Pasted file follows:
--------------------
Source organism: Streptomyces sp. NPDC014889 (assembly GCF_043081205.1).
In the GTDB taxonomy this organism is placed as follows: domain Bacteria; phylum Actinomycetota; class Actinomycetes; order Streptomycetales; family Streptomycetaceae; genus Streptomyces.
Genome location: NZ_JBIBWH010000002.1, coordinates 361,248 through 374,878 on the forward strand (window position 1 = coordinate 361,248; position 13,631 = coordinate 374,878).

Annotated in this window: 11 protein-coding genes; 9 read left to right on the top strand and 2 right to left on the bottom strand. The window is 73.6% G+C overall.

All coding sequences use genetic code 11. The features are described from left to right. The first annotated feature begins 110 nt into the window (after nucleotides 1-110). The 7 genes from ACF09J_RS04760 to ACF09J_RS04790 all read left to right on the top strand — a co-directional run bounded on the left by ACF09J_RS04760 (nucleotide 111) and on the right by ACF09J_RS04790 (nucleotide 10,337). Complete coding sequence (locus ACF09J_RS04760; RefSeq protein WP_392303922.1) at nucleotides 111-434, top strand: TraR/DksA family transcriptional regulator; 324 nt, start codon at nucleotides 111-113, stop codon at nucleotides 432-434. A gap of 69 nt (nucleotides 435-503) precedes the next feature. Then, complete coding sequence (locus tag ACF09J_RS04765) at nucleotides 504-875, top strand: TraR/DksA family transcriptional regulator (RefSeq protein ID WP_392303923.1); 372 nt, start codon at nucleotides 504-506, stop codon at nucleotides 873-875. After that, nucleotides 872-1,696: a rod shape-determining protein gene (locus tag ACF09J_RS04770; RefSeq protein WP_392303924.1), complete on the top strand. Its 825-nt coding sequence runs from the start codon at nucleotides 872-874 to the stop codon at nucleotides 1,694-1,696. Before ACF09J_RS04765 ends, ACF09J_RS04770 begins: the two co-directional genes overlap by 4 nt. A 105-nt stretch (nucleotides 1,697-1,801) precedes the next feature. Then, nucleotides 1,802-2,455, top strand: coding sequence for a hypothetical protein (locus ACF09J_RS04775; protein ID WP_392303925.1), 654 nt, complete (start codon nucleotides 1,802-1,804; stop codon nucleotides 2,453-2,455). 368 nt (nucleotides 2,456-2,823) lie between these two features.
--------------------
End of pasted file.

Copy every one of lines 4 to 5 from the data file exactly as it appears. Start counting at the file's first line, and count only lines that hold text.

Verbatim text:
Annotated in this window: 11 protein-coding genes; 9 read left to right on the top strand and 2 right to left on the bottom strand. The window is 73.6% G+C overall.

All coding sequences use genetic code 11. The features are described from left to right. The first annotated feature begins 110 nt into the window (after nucleotides 1-110). The 7 genes from ACF09J_RS04760 to ACF09J_RS04790 all read left to right on the top strand — a co-directional run bounded on the left by ACF09J_RS04760 (nucleotide 111) and on the right by ACF09J_RS04790 (nucleotide 10,337). Complete coding sequence (locus ACF09J_RS04760; RefSeq protein WP_392303922.1) at nucleotides 111-434, top strand: TraR/DksA family transcriptional regulator; 324 nt, start codon at nucleotides 111-113, stop codon at nucleotides 432-434. A gap of 69 nt (nucleotides 435-503) precedes the next feature. Then, complete coding sequence (locus tag ACF09J_RS04765) at nucleotides 504-875, top strand: TraR/DksA family transcriptional regulator (RefSeq protein ID WP_392303923.1); 372 nt, start codon at nucleotides 504-506, stop codon at nucleotides 873-875. After that, nucleotides 872-1,696: a rod shape-determining protein gene (locus tag ACF09J_RS04770; RefSeq protein WP_392303924.1), complete on the top strand. Its 825-nt coding sequence runs from the start codon at nucleotides 872-874 to the stop codon at nucleotides 1,694-1,696. Before ACF09J_RS04765 ends, ACF09J_RS04770 begins: the two co-directional genes overlap by 4 nt. A 105-nt stretch (nucleotides 1,697-1,801) precedes the next feature. Then, nucleotides 1,802-2,455, top strand: coding sequence for a hypothetical protein (locus ACF09J_RS04775; protein ID WP_392303925.1), 654 nt, complete (start codon nucleotides 1,802-1,804; stop codon nucleotides 2,453-2,455). 368 nt (nucleotides 2,456-2,823) lie between these two features.